As Hansen was prepared to be sentenced this past month, his attorney, Andrew Huff, told the judge that a voluntary alcohol assessment had found that Hansen had no significant problem, and the city attorney didn’t seek any special alcohol or drug conditions as part of the initial sentencing recommendation.
But McKenna raised skepticism, postponed the sentencing and ordered Hansen to get re-evaluated. The judge also told Serrano to find out more details about Hansen’s 2008 conviction in Alaska.
On Thursday, Serrano presented the judge with records from the Alaska incident showing Hansen was charged after he allegedly punched a bar patron after the man recognized the reality TV star and introduced himself.
Hansen initially was charged with assault, but the charge was later reduced under a plea deal to disorderly conduct, Serrano said.
“All witnesses said Hansen was extremely intoxicated,” a police report said.
Serrano told the judge she shared details from the Alaska case with Hansen’s alcohol counselor, who recommended, with Hansen’s agreement, that he abstain from alcohol and drug use for a year while undergoing treatment and submitting to random drug tests. Serrano asked Judge McKenna to also include probation monitoring of Hansen as part of the sentencing.
Before imposing the sentence, the judge asked Huff if, given Hansen’s frequent traveling, he’d be able to comply with the court’s conditions.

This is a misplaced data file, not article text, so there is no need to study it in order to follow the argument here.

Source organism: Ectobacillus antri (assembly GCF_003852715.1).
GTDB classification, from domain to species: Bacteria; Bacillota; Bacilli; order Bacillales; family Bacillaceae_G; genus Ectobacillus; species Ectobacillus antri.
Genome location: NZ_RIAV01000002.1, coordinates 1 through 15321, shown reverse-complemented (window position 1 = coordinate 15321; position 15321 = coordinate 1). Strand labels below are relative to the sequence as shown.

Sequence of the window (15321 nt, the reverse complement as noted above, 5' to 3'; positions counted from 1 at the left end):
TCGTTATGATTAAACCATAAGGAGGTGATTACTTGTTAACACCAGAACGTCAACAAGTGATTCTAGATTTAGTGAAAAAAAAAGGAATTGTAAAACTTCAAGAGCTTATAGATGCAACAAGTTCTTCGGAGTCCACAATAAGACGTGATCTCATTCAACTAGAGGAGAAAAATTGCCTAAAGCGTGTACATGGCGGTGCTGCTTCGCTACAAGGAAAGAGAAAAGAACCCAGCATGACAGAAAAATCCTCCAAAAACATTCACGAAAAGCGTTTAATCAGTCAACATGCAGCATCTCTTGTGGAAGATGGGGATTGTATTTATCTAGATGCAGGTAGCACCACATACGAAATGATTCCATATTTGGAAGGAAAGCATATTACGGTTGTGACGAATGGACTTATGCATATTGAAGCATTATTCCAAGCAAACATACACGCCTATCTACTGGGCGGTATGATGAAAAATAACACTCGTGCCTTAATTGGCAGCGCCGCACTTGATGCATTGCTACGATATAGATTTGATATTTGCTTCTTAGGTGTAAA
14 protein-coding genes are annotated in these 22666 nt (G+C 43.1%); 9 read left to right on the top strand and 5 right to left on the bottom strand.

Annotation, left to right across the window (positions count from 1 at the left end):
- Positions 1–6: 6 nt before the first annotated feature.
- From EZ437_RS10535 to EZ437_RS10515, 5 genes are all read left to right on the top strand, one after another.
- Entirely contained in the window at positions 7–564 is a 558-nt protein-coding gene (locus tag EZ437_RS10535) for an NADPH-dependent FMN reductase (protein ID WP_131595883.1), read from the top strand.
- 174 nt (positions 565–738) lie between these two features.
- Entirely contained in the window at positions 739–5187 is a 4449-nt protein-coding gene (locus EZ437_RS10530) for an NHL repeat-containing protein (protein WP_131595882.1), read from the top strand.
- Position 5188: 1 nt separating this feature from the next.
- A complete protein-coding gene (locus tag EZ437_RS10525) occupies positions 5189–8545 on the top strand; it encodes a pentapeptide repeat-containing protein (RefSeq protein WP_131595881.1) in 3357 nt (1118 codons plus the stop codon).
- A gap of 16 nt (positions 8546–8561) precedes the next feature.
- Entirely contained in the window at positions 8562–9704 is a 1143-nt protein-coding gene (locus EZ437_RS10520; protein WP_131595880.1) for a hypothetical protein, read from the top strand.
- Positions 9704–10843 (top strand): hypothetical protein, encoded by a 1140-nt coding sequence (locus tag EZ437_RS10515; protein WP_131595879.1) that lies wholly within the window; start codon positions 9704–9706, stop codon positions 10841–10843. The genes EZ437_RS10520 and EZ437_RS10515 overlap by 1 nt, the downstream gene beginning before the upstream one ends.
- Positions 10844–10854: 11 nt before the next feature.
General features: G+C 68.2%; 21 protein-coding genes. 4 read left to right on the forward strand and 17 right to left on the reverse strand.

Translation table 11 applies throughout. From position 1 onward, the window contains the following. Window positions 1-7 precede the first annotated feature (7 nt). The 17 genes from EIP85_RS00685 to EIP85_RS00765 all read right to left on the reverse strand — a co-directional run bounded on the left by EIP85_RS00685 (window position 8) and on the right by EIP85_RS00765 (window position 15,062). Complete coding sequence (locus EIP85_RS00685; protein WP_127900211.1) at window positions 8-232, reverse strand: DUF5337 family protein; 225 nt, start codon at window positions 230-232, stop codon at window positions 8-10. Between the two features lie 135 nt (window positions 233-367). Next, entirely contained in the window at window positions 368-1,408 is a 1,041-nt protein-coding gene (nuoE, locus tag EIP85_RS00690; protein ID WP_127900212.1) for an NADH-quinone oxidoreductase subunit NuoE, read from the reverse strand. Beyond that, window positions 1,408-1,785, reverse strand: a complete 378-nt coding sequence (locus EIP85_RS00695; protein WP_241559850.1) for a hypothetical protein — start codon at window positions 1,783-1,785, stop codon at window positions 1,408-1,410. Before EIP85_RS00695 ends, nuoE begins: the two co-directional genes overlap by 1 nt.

“He will do it,” Huff said. “He will complete this sentence.”
After the hearing, Hansen could be heard disputing to his lawyer that the Uber driver who attended the sentencing with his wife and attorney was the same man Hansen assaulted last year.
“That’s not the driver,” Hansen angrily told Huff before they privately conferred.
Harry H. Schneider Jr., the attorney for Lawal, the Uber driver, issued a statement Thursday evening:
“Within a few minutes of promising Judge McKenna that he would behave himself in the future, and after the Court had just issued an order that Mr. Hansen should not have any contact with either Mr. or Mrs. Lawal, I’m advised that Sig Hansen walked in front of Mr. Lawal and said, ‘Who is this guy? He’s not the Uber driver.’ This happened even though the Prosecutor had already made the Court aware of their presence in the court room and inquired whether they wished to address the Court. That seems a very odd way to show remorse or an intention to refrain from offensive behavior in the future.”
Lawal, 35 and a recent immigrant from Nigeria, and his wife, Tara, each submitted victim-impact statements to city prosecutors as part of Hansen’s criminal case. In his statement, Lawal described how he was “terrified for my life” at the way Hansen and Pederson lashed out at him that night.
The encounter left Lawal depressed and ashamed, he and his wife wrote. He wasn’t able to sleep at night, fearful of being attacked while driving and generally feeling unwelcome in the United States. Lawal spent time with a therapist, returned to Africa for several weeks and considered permanently leaving the United States and his wife and son, the statements said.
“In my country, in my village, if you spit in someone’s face, it is the worst insult imaginable,” his statement said. “If you spit on a person’s face, they are humiliated and they might commit suicide. It’s the highest form of disgrace in my country. It’s worse than hitting someone.”
The couple has since sued Hansen and Pederson for assault and battery, seeking compensation for property damage, emotional distress and legal fees and costs. The civil case is scheduled for trial in August.